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Levitt & Slafkes, P.C. - Essex County Bankruptcy Attorneys

Get The Fresh Start You Deserve

Levitt & Slafkes, P.C. - Essex County Bankruptcy Attorneys
GET THE FRESH START YOU DESERVE

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Bankruptcy &
Debt Relief For
Individuals and
Businesses

Chapters 7, 11
and 13

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Foreclosure
Defense &
Mortgage
Litigation

Saving Homes
Fighting Banks

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Loan
Modifications

Preventing
Foreclosure

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Commercial and 
Bankruptcy
Litigation

State Federal &
Bankruptcy Court

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Bankruptcy & Debt Relief For
Individuals and Businesses

Chapters 7, 11 and 13

Find Out
More

Foreclosure Defense &
Mortgage Litigation

Saving Homes Fighting Banks

Find Out
More

Loan Modifications

Preventing Foreclosure

Find Out
More

Commercial and Bankruptcy
Litigation

State Federal &
Bankruptcy Court

Find Out
More

Chapter 13 Bankruptcy: What is a cramdown?

| Aug 7, 2013 | Chapter 13 Bankruptcy |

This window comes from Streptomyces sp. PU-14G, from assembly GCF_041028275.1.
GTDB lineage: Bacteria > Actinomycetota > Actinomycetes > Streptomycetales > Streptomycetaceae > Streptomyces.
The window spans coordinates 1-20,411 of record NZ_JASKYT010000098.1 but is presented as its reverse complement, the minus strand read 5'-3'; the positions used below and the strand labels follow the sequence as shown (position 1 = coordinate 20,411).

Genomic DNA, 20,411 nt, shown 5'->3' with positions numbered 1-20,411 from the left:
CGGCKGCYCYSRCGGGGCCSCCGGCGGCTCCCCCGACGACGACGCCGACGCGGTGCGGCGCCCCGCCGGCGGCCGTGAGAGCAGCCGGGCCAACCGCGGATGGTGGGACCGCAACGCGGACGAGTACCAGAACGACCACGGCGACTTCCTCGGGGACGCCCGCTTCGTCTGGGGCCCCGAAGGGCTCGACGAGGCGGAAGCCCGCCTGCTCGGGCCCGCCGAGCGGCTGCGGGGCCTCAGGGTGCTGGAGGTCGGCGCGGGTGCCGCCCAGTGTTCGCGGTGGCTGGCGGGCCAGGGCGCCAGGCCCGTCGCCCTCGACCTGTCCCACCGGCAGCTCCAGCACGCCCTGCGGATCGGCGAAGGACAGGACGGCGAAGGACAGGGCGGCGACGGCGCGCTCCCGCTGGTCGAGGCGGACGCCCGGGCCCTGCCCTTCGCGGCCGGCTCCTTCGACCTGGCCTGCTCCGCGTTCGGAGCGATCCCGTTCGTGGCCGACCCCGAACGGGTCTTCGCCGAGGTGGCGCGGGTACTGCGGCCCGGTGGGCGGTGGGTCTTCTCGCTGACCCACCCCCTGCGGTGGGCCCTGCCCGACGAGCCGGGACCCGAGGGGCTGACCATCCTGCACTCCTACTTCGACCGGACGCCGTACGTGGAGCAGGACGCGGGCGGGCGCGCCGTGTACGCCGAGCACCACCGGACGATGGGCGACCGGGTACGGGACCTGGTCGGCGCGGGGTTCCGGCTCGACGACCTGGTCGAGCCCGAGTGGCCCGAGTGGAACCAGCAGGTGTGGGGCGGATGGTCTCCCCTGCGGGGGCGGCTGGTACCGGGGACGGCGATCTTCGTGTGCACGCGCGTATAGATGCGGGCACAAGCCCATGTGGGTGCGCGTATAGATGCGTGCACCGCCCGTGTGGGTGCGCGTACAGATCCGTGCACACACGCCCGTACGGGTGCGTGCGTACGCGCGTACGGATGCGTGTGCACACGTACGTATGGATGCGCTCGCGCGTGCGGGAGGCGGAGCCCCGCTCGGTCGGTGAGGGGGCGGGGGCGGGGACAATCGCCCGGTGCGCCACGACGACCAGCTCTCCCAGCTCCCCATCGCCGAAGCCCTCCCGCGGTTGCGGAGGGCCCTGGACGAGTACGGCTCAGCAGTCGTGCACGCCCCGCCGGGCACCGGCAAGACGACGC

When you file a Chapter 13 bankruptcy, you can take advantage of the “cramdown” tool. The cramdown allows a debtor who owns a vehicle that is worth less than what is owed on it to reduce the balance and interest rate on the car loan. A vehicle begins to depreciate in value as soon as you drive it off of the car lot, especially if you bought a brand new car. As a result, it is common for individuals to end up with a car loan balance that is greater than what the car is worth.  A Chapter 13 case may allow you to reduce your car loan balance down to the value of your vehicle. When your Chapter 13 attorney creates your Chapter 13 repayment plan, you can propose that the lender on the vehicle receive only the value of the car instead of the entire amount due under the loan.  For example, if you owe $30,000 on your car and it is only worth $20,000 now, you can allege that the lender only has $20,000 that is secured. The reasoning is that if the lender were to repossess your vehicle and sell it, the lender would only receive $20,000. Thus, the remaining balance of the loan (the $10,000 in the example) should be treated as an unsecured claim. Most unsecured claimants only receive pennies on the dollars due, which saves you thousands of dollars! A cramdown is only available in a Chapter 13 filing, it is not available in a Chapter 7 case.  It is important for debtors to understand that in order to take advantage of a car loan cramdown, you must have purchased the car at least 910 days (about 2 ½ years) before you file your bankruptcy. When you cram down a car loan in Chapter 13 bankruptcy, the law also allows you to lower your interest rate on the loan.  The interest rate will be determined by your specific bankruptcy court, but in most cases it will be lower than your original car loan rate. If are interested in a cramdown, contact Levitt & Slafkes to learn more. If you are interested in learning more about Chapter 13 bankruptcy cases or the cramdown method, contact Levitt & Slafkes, P.C. We are experienced in handling a variety of bankruptcy issues. Our offices are conveniently located in South Orange, New Jersey. Please call us at 973-323-2953 or online to schedule your free initial consultation today.  

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